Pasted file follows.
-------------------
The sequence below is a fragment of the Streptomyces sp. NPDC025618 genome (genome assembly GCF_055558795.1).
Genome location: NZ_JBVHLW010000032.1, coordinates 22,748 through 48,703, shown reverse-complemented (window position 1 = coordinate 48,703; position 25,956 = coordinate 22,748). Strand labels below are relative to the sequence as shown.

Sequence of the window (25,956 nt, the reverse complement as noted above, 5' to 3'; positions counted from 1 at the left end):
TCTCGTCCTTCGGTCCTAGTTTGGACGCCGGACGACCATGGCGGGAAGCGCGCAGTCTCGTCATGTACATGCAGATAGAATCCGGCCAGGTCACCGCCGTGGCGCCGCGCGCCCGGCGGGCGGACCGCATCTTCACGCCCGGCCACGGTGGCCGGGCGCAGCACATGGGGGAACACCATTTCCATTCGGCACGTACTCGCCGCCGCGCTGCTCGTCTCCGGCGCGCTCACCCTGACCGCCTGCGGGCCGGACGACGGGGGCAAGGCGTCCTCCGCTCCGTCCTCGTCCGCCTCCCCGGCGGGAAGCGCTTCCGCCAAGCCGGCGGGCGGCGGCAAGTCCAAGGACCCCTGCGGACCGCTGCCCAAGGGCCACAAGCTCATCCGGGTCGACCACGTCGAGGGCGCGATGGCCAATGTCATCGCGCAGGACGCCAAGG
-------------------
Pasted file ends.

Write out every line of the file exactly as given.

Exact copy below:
The sequence below is a fragment of the Streptomyces sp. NPDC025618 genome (genome assembly GCF_055558795.1).
Genome location: NZ_JBVHLW010000032.1, coordinates 22,748 through 48,703, shown reverse-complemented (window position 1 = coordinate 48,703; position 25,956 = coordinate 22,748). Strand labels below are relative to the sequence as shown.

Sequence of the window (25,956 nt, the reverse complement as noted above, 5' to 3'; positions counted from 1 at the left end):
TCTCGTCCTTCGGTCCTAGTTTGGACGCCGGACGACCATGGCGGGAAGCGCGCAGTCTCGTCATGTACATGCAGATAGAATCCGGCCAGGTCACCGCCGTGGCGCCGCGCGCCCGGCGGGCGGACCGCATCTTCACGCCCGGCCACGGTGGCCGGGCGCAGCACATGGGGGAACACCATTTCCATTCGGCACGTACTCGCCGCCGCGCTGCTCGTCTCCGGCGCGCTCACCCTGACCGCCTGCGGGCCGGACGACGGGGGCAAGGCGTCCTCCGCTCCGTCCTCGTCCGCCTCCCCGGCGGGAAGCGCTTCCGCCAAGCCGGCGGGCGGCGGCAAGTCCAAGGACCCCTGCGGACCGCTGCCCAAGGGCCACAAGCTCATCCGGGTCGACCACGTCGAGGGCGCGATGGCCAATGTCATCGCGCAGGACGCCAAGG